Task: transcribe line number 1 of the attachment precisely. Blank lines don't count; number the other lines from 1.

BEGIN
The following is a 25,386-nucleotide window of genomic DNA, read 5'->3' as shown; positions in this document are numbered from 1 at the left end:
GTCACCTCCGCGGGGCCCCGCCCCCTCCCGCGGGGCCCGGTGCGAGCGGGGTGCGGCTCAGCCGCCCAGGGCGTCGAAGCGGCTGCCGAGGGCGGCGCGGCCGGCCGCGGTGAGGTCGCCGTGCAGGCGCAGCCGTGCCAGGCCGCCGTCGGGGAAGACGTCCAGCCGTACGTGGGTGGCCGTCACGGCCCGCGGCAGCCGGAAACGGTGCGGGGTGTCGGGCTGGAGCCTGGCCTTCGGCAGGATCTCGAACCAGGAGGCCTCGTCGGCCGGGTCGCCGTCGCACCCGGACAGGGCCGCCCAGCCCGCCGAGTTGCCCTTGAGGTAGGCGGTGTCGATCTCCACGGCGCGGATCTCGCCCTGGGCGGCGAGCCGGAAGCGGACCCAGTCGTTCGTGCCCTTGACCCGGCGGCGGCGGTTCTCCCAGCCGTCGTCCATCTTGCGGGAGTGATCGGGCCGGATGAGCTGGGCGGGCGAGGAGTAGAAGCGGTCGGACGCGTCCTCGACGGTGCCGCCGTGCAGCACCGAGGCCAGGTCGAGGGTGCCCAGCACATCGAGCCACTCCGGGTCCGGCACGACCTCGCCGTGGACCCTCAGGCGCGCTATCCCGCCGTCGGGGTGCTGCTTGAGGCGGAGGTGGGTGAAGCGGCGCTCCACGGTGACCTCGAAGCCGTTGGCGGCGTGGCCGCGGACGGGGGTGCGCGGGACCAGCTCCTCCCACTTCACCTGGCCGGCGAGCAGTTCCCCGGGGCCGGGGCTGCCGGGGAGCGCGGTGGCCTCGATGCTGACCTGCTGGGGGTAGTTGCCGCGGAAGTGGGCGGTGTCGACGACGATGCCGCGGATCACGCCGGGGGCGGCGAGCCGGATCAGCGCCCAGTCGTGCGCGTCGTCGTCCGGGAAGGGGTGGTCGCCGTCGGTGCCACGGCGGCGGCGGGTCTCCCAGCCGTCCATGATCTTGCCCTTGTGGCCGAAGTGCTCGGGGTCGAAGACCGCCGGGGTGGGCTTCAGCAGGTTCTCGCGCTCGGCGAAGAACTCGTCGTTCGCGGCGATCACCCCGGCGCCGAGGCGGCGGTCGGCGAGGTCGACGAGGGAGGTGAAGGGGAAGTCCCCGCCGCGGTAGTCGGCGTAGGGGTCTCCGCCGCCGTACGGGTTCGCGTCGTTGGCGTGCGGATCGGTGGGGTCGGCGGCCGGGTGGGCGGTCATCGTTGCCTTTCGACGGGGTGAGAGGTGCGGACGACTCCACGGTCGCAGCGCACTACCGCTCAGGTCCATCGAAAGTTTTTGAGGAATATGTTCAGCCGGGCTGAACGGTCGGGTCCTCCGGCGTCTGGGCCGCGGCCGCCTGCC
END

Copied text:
The following is a 25,386-nucleotide window of genomic DNA, read 5'->3' as shown; positions in this document are numbered from 1 at the left end: